sum all of the weighted-values for this second-set of parameters;
take a selected average of the weighted-values for the second-set parameters to obtain second prioritization-value;
provide the second-set of client-selection parameters with a second prioritization target-value;
provide the second-set of client-selection parameters with a corresponding series of prioritization-ratings;
provide instructions which operatively direct the computer system to compare the second prioritization-value for the second-set of client-selection parameters to its corresponding second prioritization target-value;
determine the appropriate second prioritization-rating, upon such comparison between the second prioritization-value for the second-set of client-selection parameters and its corresponding second prioritization target-value;
provide a matrix-grid display of cells wherein
the first prioritization-ratings are considered/evaluated along a first axis, and the second prioritization ratings are considered/evaluated along a second axis;
each cell of the matrix-grid display represents a matrix-combination of the determined first prioritization-rating and the determined, second prioritization-rating;
operatively designate the cell of the matrix-grid that corresponds to the combination of the determined, first prioritization-rating and the determined, second prioritization-rating of the selected individual client;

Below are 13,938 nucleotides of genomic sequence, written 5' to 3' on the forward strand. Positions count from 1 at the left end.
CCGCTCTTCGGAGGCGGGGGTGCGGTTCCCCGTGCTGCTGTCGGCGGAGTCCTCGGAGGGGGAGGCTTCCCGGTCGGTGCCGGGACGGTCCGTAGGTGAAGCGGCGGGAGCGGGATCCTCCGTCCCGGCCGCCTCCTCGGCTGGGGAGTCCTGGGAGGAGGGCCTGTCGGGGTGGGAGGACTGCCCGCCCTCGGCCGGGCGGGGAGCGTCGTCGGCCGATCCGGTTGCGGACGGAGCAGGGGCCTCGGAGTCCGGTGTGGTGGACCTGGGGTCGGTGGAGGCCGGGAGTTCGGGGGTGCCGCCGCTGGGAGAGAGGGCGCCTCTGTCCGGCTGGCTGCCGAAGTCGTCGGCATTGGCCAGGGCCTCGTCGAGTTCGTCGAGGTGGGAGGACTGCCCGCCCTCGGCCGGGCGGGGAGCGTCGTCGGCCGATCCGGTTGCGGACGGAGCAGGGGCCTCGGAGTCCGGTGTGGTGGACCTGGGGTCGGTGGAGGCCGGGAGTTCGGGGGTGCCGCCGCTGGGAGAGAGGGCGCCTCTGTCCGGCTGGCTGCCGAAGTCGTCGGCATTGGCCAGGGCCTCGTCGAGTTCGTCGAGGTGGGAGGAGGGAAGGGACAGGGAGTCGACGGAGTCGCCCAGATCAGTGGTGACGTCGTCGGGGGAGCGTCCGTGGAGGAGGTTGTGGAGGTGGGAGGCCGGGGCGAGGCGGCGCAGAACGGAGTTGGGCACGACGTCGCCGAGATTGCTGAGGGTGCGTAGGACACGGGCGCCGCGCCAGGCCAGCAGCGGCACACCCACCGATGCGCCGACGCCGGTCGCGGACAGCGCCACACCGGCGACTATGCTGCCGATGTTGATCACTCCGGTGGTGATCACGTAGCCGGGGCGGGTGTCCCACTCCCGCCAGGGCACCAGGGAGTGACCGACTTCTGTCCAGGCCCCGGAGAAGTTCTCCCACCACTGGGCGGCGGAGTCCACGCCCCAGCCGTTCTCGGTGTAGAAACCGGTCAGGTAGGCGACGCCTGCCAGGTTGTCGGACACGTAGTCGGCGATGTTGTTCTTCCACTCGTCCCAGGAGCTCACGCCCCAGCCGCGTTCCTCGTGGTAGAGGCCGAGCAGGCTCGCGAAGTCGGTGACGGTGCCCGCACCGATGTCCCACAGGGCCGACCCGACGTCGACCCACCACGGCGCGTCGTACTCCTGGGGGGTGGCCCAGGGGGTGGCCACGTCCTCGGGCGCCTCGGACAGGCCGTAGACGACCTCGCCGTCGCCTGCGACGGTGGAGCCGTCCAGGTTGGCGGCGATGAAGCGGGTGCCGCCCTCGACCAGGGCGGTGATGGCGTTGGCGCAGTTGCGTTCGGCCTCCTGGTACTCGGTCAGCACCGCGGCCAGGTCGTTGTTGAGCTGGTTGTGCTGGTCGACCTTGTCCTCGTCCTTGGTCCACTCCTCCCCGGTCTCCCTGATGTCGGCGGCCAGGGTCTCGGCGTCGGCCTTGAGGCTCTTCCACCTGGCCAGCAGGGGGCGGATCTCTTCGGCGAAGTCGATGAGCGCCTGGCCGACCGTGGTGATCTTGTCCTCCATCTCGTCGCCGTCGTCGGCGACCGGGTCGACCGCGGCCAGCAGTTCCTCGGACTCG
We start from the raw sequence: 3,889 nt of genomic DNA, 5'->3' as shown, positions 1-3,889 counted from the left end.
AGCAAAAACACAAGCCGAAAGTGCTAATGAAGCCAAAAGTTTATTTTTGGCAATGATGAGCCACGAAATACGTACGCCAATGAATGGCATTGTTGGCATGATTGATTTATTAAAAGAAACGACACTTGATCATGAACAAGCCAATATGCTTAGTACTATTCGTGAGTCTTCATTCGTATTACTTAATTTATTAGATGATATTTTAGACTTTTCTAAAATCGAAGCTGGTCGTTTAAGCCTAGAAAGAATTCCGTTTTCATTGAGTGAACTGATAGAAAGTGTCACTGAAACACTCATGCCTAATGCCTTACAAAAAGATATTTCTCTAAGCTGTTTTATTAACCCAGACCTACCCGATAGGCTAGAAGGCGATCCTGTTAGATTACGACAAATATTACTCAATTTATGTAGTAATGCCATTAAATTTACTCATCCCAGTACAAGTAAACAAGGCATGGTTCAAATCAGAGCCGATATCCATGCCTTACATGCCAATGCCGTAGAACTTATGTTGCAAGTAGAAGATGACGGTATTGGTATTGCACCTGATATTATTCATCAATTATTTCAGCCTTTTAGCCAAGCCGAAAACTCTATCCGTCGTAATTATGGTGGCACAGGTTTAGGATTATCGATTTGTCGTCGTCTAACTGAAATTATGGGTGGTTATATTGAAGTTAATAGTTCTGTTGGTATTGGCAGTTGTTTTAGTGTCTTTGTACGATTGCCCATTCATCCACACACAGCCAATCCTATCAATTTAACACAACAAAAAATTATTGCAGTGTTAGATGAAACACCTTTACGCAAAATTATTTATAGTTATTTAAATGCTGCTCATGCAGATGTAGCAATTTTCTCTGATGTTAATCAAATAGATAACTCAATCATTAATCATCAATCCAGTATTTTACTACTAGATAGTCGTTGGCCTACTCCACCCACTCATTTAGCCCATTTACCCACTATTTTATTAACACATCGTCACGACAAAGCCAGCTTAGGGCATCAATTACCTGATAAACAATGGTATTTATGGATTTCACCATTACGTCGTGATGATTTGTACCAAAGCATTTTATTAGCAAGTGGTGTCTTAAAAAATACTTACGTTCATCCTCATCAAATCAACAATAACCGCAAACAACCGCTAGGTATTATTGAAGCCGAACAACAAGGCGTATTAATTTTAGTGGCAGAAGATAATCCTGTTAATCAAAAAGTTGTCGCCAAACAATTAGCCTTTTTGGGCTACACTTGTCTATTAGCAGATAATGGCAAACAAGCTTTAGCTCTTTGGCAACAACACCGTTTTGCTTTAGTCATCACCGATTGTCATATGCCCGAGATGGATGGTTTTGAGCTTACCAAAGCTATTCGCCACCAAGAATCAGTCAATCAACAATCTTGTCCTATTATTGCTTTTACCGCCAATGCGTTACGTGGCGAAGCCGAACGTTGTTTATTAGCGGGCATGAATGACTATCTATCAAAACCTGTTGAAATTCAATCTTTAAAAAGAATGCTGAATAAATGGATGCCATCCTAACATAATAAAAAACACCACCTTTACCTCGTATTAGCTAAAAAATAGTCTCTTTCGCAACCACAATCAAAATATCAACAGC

provide a series of matrix-ratings;
provide a corresponding matrix-rating for one or more cells of the matrix-grid display;
provide a corresponding graphical indicator for each matrix-rating; and
display the graphical indicator that corresponds to the matrix-rating of the designated-cell of the matrix-grid that corresponds to the combination of the determined, first prioritization-rating and the determined second prioritization-rating.
19. A sales force automation method as recited in claim 18, wherein
the first-set of client-selection parameters includes a set of one or more revenue-parameters, and
the second-set of client-selection parameters includes a set of one or more product-volume parameters.
20. A sales force automation method as recited in claim 18, wherein
the first-set of client-selection parameters includes a set of one or more revenue-related parameters;
the second-set of client-selection parameters includes a set of one or more volume-related parameters; and
the set of revenue-related parameters includes at least a net-revenue parameter and a profit-parameter.
Description
CROSS-REFERENCE TO RELATED CASES

The present application claims the benefit of the prior, co-pending U.S. Provisional Patent Application Ser. No. 60/811,359 entitled SALES FORCE AUTOMATION SYSTEM WITH FOCUSED ACCOUNT CALLING TOOL by J. Jackness et al., which was filed Jun. 5, 2006 (attorney docket No. 64122648US01), the entire disclosure of which is incorporated herein by reference in a manner that is consistent herewith.